We get a few remarks from Proyas about locations, effects and whatnot, but the vast majority of the time, we see raw footage from the various sets. Occasionally participants will chime in from those locations, but the emphasis sticks with “fly on the wall” elements from the production.

And that’s fine with me, as I enjoy that sort of footage. Admittedly, more than an hour and a half of this material can be a lot to take in one session, as some of it starts to look a lot alike, and the lack of much annotation means matters can be a bit dry. Nonetheless, if you take the segments in pieces, they’re easier to digest, and they certainly give us a lot of fine shots from the production.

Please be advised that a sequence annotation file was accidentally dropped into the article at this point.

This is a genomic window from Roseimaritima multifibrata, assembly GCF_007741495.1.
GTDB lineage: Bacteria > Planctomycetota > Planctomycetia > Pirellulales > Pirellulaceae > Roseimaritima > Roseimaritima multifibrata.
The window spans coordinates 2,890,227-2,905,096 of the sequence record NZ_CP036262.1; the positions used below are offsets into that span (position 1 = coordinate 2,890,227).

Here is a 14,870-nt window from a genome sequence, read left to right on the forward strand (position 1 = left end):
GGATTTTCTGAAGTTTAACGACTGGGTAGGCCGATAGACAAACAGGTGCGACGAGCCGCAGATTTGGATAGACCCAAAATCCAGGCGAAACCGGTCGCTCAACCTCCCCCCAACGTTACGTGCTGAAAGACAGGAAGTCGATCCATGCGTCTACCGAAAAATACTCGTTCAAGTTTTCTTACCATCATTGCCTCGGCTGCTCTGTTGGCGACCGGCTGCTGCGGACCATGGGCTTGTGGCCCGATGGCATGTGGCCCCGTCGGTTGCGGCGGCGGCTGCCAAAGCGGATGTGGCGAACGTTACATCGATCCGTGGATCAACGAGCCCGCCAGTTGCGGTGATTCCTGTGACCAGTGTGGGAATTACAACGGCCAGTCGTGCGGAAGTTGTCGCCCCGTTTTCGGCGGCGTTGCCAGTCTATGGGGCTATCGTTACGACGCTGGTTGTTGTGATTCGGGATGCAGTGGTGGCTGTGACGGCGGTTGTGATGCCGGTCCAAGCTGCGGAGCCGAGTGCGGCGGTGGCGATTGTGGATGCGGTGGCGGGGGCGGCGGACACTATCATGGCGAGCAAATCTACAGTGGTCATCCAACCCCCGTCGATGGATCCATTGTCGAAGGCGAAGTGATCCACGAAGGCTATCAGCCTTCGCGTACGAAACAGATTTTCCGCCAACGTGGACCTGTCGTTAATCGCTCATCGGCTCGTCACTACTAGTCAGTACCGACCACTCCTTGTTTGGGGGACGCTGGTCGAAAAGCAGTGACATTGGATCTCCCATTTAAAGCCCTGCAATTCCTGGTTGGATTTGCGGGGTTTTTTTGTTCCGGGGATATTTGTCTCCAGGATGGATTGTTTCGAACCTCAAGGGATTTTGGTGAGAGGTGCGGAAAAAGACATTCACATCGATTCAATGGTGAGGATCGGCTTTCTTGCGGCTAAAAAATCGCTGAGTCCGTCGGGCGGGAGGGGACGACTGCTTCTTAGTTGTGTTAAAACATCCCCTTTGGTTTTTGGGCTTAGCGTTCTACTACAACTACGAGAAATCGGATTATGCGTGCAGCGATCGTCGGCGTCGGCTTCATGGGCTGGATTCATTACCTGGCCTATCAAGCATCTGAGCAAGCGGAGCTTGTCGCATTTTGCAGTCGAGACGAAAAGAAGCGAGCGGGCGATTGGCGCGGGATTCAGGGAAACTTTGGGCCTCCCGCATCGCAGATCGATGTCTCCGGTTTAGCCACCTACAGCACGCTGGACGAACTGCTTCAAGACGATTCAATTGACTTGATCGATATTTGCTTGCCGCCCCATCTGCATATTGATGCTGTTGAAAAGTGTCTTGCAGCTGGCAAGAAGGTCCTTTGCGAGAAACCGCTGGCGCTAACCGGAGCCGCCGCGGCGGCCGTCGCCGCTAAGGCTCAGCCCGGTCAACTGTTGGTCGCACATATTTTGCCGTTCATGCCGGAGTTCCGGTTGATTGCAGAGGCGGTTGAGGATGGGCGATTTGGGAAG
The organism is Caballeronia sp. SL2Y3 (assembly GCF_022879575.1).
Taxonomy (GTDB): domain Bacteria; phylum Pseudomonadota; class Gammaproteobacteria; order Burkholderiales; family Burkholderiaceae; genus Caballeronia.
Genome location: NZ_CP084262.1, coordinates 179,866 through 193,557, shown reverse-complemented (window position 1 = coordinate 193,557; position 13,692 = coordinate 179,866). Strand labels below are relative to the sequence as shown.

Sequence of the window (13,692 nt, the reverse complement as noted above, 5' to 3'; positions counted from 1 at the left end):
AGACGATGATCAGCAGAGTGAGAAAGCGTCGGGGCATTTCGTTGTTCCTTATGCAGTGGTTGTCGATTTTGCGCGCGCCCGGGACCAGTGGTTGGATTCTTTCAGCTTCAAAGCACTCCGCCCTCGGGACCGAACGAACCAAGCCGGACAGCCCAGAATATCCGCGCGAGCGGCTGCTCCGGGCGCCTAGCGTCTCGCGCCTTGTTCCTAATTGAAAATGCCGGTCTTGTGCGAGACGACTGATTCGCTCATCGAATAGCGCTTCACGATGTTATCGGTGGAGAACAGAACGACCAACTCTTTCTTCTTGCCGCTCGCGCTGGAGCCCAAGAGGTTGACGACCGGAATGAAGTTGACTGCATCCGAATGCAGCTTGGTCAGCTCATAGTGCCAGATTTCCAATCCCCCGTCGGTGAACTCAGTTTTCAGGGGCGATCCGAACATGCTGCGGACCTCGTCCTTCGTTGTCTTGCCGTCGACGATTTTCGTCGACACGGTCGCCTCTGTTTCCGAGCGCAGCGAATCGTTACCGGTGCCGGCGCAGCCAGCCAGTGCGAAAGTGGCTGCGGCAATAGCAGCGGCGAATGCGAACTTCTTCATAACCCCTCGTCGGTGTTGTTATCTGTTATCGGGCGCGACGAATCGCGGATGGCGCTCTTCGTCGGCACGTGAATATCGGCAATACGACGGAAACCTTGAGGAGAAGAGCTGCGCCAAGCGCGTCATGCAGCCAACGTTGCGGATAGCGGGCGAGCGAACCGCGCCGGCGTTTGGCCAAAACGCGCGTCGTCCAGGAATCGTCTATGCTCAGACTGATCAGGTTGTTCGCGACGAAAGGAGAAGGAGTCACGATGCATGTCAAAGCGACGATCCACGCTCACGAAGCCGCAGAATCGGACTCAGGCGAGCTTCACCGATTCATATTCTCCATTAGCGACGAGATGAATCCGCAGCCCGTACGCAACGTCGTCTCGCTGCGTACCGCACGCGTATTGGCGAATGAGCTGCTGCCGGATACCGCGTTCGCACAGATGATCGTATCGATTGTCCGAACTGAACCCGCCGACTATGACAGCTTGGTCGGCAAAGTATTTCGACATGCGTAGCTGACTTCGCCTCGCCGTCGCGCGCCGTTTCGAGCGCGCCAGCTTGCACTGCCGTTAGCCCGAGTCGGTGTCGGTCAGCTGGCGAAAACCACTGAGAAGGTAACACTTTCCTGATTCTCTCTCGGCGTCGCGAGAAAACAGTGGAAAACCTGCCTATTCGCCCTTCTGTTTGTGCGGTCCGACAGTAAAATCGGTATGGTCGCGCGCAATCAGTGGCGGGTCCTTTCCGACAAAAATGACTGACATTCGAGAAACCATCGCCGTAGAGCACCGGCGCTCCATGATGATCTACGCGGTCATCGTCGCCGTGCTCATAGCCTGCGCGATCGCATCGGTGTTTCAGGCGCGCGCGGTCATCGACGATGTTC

CGI and Design splits into six subdomains. All together, they run 34 minutes, 32 seconds as they present info from Proyas, Tatopoulos, Jones, visual effects supervisor Dale Fay, digital effects supervisor John Berton, miniature effects supervisor Dave Asling, miniature effects DP Bill Neil, robot movement consultant Paul Mercurio, and actor Alan Tudyk.

As expected, this area looks at various aspects of character design for the robots as well as how the filmmakers brought them to life. This turns into a compelling overview.